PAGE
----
Network-attached Storage and Nas Devices Essay

Submitted By jevontate
Words: 418
Pages: 2

Network-attached storage (NAS) is file-level computer data storage connected to a computer network providing data access to a group of clients. NAS not only operates as a file server, but is specialized for this task either by its hardware, software, or configuration of those elements. NAS is often manufactured as a specialized computer built for storing and serving file, rather than simply a general purpose computer being used for the role. They do not have a keyboard or display, and are controlled and configured over the network, often using a browser.
NAS systems contain one or more hard drives, often arranged into logical, redundant storage containers or RAID. Network attached storage removes the responsibility of file serving from other servers on the network. They typically provide access to files using network file sharing protocols.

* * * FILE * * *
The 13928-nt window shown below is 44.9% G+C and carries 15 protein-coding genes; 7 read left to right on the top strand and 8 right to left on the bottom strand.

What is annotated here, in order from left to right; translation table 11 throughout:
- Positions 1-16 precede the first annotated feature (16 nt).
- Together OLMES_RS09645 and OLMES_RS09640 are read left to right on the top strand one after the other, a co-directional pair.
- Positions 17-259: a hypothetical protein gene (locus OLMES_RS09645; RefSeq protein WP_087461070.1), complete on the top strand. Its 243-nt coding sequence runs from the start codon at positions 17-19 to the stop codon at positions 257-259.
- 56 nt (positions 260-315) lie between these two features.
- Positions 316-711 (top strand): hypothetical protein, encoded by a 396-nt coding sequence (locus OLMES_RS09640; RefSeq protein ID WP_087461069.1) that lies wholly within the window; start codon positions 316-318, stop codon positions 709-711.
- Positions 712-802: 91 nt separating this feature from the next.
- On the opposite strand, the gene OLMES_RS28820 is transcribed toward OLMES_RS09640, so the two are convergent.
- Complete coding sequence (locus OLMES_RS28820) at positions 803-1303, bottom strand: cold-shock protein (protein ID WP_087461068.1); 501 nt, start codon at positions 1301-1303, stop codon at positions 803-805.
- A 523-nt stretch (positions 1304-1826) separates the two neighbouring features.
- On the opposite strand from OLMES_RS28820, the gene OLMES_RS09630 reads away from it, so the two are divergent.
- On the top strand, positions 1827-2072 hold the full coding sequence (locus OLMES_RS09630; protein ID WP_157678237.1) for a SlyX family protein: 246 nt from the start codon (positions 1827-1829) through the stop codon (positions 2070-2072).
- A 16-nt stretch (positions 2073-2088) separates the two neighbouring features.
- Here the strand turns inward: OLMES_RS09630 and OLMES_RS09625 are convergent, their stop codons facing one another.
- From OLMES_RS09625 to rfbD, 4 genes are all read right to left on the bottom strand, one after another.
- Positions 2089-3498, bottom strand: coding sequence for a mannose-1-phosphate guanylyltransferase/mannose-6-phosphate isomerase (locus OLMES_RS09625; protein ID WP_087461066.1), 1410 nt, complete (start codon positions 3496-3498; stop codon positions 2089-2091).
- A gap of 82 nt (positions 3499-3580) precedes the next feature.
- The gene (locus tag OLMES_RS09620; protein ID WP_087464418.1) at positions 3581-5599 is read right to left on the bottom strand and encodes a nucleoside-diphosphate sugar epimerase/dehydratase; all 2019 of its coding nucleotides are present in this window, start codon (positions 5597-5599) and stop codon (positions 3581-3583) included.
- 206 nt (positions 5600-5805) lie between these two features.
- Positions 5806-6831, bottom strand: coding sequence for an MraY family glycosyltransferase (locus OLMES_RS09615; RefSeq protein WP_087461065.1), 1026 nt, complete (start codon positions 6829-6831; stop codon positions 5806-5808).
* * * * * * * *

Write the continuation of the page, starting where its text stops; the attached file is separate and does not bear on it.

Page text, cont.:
The speed is usually a 1GB Ethernet connection, but it can be changed to a multiple gigabit connection or a fiber optic connection by adding a PCIe network card. It depends on the NAS device. The capacity range varies. They can be built up to 40TB devices, but typical you will see 2 or 4TB devices offered to consumers. With port replication and add-on hard drive controller cards there is hardly a limit on the size of its storage.
NAS appliances and gateways must be configured and managed using software tools that allow administrators to allocate space, manage RAID and storage behaviors, perform routine maintenance, and other tasks. Management software ideally provides interoperability with a variety of NAS devices from different vendors and can automate many of the routine